Formula 1 is prepared to extend Safety Car periods to prevent a repeat of the near-misses seen during the Emilia-Romagna Grand Prix at Imola, race director Michael Masi has said.
A group of six drivers who had been released by the Safety Car to un-lap themselves passed close by marshals working at the side of the track. One of them, Sebastian Vettel, described their proximity to the marshals as “very dangerous”.
Speaking to RaceFans, Masi said teams and drivers have been advised of new procedures during Safety Car periods “with regards to what happened in Imola.”
“We have already changed the processes in how we would deal with an un-lapping procedure, which we’ve discussed with the team managers and drivers,” he said. “But also I’ve advised them in these circumstances that it may take an extra lap or two if we’re going through an un-lapping scenario.
“That’s just one of the parts that everyone’s accepting of. We had a good discussion both with the team managers on Thursday in Turkey and then with the drivers on Friday night. And at the moment with the way the regulations are, it’s more a a process and a procedural side of how that’s enacted than a regulatory side.”
Further concerns over marshal safety were raised at the Turkish Grand Prix. Drivers criticised race control’s decision to begin the second stage of qualifying, in wet conditions, while marshals and a crane were still on the circuit at turn eight recovering a car which had crashed during the previous session.
While Masi has previously said he was comfortable at the time with the assurances he had been given that the crane would be moved, speaking to RaceFans he admitted the outcome was “absolutely not” ideal.
“I’d be lying to say that it was an ideal situation,” said Masi. “But you need to deal with it in the best way in the circumstances when it arises.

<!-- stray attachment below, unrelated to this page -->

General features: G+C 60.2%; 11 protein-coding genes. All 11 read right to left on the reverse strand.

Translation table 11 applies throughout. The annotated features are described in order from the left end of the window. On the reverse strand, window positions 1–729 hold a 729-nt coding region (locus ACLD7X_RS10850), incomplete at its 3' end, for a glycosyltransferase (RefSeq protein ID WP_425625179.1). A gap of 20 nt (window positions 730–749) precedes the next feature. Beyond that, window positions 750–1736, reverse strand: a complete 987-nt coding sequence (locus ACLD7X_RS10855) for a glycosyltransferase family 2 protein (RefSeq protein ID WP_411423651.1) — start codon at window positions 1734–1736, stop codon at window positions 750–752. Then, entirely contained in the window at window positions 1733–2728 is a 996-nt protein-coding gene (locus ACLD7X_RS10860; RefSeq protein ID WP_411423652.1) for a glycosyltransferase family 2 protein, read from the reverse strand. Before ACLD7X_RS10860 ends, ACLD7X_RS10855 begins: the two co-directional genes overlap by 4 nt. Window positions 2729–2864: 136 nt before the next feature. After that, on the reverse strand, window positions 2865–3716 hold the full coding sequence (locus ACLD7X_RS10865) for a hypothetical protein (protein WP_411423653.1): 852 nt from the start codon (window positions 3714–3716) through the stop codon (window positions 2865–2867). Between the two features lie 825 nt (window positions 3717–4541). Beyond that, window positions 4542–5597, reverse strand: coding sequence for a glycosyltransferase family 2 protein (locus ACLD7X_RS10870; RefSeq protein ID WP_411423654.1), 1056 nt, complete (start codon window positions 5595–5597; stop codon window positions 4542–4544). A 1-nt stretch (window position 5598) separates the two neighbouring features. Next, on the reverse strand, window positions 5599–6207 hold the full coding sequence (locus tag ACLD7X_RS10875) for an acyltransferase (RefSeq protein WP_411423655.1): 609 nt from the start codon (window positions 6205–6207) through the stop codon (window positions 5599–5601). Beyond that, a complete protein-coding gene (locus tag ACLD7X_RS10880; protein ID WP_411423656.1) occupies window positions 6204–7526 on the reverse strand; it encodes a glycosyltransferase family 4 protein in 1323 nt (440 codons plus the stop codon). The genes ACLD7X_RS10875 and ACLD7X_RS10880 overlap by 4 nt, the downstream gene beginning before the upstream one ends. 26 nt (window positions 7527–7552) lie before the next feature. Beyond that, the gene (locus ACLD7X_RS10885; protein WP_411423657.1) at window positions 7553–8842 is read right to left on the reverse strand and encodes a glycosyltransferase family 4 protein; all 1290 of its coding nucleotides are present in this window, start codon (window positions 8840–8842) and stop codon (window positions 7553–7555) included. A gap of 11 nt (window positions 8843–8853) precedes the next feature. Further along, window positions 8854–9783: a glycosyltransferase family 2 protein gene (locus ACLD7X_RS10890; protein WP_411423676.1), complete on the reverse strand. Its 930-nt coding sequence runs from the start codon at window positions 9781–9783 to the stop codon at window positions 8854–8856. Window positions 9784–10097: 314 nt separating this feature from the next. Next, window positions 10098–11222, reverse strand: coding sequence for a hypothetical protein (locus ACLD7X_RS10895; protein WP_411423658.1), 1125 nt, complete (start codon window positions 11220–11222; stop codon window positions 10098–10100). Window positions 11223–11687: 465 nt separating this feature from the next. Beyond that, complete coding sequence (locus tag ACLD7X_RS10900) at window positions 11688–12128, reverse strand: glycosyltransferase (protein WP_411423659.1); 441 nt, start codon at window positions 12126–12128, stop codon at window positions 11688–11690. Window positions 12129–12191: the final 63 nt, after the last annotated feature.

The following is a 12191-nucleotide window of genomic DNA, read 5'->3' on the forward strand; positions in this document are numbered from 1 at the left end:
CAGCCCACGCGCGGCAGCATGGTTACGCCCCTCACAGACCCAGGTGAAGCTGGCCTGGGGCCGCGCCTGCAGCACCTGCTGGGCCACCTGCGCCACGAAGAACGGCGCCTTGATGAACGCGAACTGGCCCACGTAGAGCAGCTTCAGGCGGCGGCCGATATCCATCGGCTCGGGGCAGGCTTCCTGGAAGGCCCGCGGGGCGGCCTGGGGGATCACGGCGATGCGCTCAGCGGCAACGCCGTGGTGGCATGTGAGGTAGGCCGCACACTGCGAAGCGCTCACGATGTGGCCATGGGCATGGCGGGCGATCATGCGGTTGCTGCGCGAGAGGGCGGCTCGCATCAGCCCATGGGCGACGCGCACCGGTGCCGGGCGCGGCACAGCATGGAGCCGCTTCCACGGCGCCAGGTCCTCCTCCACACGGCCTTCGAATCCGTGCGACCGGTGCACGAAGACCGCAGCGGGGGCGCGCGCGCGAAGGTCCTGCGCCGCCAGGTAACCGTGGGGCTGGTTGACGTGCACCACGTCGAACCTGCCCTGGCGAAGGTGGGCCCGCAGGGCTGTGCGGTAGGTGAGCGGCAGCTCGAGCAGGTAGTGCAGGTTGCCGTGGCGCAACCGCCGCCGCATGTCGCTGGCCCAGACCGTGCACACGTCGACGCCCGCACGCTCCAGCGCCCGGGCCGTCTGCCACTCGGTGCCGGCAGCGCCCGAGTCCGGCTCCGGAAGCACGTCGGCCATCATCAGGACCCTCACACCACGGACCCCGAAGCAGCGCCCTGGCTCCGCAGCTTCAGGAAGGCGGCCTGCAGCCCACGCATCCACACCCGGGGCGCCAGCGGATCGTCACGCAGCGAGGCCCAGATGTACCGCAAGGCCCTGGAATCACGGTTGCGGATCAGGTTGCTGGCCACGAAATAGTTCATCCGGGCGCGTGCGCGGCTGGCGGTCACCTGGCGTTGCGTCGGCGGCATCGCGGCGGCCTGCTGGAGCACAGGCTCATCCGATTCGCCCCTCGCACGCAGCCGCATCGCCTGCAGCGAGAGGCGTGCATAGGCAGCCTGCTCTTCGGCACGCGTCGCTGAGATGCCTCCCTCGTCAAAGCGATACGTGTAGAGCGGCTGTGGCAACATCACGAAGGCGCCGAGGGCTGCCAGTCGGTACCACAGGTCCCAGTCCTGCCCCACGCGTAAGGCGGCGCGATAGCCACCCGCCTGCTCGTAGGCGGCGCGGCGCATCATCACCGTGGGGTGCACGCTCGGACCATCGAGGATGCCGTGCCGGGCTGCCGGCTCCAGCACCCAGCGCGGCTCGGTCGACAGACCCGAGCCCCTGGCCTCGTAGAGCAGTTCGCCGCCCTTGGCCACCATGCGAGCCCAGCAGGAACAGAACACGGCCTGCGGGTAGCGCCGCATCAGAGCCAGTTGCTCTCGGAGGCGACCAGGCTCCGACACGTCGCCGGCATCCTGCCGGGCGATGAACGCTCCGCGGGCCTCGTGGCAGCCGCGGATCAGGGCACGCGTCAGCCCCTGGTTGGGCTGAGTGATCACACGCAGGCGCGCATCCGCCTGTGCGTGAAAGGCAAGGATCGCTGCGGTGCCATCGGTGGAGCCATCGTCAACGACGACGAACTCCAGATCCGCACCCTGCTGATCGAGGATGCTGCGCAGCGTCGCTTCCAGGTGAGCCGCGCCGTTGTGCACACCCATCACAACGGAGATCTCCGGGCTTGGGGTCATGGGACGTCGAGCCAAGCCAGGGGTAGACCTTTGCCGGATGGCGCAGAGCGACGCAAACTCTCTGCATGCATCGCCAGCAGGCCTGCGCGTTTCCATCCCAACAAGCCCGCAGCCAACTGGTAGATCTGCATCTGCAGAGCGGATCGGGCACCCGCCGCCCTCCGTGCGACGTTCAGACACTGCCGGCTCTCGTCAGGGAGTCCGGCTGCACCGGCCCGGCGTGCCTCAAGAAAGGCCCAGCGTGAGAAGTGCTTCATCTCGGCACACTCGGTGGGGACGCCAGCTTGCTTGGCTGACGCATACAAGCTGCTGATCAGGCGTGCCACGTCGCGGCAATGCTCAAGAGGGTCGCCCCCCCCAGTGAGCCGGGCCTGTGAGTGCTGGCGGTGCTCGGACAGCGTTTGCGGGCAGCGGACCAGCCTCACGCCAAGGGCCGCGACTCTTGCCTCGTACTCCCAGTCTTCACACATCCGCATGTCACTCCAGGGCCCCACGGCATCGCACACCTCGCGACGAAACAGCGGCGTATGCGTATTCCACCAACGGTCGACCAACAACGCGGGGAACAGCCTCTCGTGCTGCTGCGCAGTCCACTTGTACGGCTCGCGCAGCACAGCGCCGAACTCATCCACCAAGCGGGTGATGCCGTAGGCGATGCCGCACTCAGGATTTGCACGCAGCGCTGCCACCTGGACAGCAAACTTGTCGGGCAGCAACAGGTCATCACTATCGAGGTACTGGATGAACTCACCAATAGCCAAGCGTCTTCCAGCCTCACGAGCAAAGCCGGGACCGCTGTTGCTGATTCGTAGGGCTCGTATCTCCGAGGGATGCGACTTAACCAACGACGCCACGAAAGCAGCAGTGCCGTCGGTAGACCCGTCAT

“It being an out-lap as well, we extended the double yellow zone, so not just from turn eight but all the way through to the start of turn seven to give everyone ample warning. And, as I said, being an out-lap there is actually, not no, but far less, of a reason [for drivers] to push so much.”
These incidents prompted some to claim race control have prioritised keeping ‘the show’ going over safety considerations, a view Masi emphatically rejects. “It’s not [the case], point blank,” he stated.
Masi said he has made it clear marshals need to be given sufficient time to make incident scenes safe.
“We have a meeting with the clerk of the course at each of these events on Wednesday. I have always said from last year and throughout this year that if it means that we have an extra lap under Safety Car or that we have an extra five laps under Safety Car or whatever, I much prefer the trackside marshals to take a deep breath before reacting, as we may have seen 10 years ago.
“Because times have changed overall, access to information has changed. There’s no reason to rush that. I much prefer it to be done. And as I said, we live and learn every day.”
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